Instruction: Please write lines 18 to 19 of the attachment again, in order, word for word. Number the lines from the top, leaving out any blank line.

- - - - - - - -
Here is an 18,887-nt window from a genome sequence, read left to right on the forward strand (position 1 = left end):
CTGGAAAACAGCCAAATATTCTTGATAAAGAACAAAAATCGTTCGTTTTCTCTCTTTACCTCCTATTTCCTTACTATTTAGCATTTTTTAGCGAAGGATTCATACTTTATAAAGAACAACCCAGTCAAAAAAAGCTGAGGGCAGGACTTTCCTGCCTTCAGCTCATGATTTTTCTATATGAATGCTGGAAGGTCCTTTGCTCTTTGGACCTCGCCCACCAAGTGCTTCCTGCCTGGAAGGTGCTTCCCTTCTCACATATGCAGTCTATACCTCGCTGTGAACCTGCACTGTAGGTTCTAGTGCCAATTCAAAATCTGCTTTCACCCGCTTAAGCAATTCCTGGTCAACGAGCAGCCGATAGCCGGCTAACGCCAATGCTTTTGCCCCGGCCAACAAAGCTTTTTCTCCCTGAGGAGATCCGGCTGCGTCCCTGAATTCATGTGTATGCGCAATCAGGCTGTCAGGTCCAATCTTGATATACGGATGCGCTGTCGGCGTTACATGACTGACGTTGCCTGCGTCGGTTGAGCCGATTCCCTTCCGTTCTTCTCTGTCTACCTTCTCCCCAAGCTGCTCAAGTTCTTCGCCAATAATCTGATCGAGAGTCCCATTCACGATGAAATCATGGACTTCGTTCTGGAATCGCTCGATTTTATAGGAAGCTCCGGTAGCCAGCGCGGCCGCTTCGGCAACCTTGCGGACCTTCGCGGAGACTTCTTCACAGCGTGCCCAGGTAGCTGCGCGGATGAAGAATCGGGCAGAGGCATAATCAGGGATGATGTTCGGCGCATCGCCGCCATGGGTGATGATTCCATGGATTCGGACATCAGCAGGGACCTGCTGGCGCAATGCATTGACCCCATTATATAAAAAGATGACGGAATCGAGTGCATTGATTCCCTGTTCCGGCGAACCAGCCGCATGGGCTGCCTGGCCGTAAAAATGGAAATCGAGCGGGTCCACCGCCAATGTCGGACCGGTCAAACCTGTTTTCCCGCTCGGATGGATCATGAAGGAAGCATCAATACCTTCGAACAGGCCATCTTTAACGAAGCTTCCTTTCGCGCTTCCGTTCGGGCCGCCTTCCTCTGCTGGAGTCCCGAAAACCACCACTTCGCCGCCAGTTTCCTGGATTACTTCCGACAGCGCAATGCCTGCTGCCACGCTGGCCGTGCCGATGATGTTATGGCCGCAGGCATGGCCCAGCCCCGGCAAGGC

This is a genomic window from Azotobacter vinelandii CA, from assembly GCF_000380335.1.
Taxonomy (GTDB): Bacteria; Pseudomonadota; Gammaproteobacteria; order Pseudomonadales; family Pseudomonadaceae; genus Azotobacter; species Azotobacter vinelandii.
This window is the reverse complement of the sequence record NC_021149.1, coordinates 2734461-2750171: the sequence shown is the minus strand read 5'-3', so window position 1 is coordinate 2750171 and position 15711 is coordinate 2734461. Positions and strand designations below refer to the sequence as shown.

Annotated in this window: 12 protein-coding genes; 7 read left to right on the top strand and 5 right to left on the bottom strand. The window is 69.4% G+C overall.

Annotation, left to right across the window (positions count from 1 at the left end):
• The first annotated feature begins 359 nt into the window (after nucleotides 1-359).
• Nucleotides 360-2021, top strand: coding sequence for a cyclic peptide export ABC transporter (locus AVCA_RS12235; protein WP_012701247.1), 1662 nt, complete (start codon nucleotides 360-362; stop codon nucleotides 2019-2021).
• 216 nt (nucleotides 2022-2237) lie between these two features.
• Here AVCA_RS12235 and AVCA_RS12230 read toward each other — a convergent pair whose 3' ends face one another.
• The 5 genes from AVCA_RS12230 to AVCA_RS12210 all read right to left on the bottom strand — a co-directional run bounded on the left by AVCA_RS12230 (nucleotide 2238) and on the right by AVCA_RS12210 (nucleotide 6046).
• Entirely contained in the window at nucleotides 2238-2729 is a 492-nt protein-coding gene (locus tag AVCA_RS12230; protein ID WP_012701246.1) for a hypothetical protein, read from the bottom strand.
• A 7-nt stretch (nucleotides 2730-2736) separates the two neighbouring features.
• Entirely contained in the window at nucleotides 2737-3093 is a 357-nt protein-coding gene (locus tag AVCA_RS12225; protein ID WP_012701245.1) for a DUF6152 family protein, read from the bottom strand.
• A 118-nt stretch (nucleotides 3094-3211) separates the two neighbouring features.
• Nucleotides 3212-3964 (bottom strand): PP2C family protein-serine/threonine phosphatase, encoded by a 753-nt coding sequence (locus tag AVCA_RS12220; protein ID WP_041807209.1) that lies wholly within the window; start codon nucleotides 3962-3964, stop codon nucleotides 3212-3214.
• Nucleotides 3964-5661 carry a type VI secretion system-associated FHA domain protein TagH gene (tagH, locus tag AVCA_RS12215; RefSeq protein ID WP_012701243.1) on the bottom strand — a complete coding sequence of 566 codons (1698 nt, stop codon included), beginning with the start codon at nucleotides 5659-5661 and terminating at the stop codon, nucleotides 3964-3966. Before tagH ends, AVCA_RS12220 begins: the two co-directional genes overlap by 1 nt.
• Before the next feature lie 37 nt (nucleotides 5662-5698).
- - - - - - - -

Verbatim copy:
• Nucleotides 3964-5661 carry a type VI secretion system-associated FHA domain protein TagH gene (tagH, locus tag AVCA_RS12215; RefSeq protein ID WP_012701243.1) on the bottom strand — a complete coding sequence of 566 codons (1698 nt, stop codon included), beginning with the start codon at nucleotides 5659-5661 and terminating at the stop codon, nucleotides 3964-3966. Before tagH ends, AVCA_RS12220 begins: the two co-directional genes overlap by 1 nt.
• Before the next feature lie 37 nt (nucleotides 5662-5698).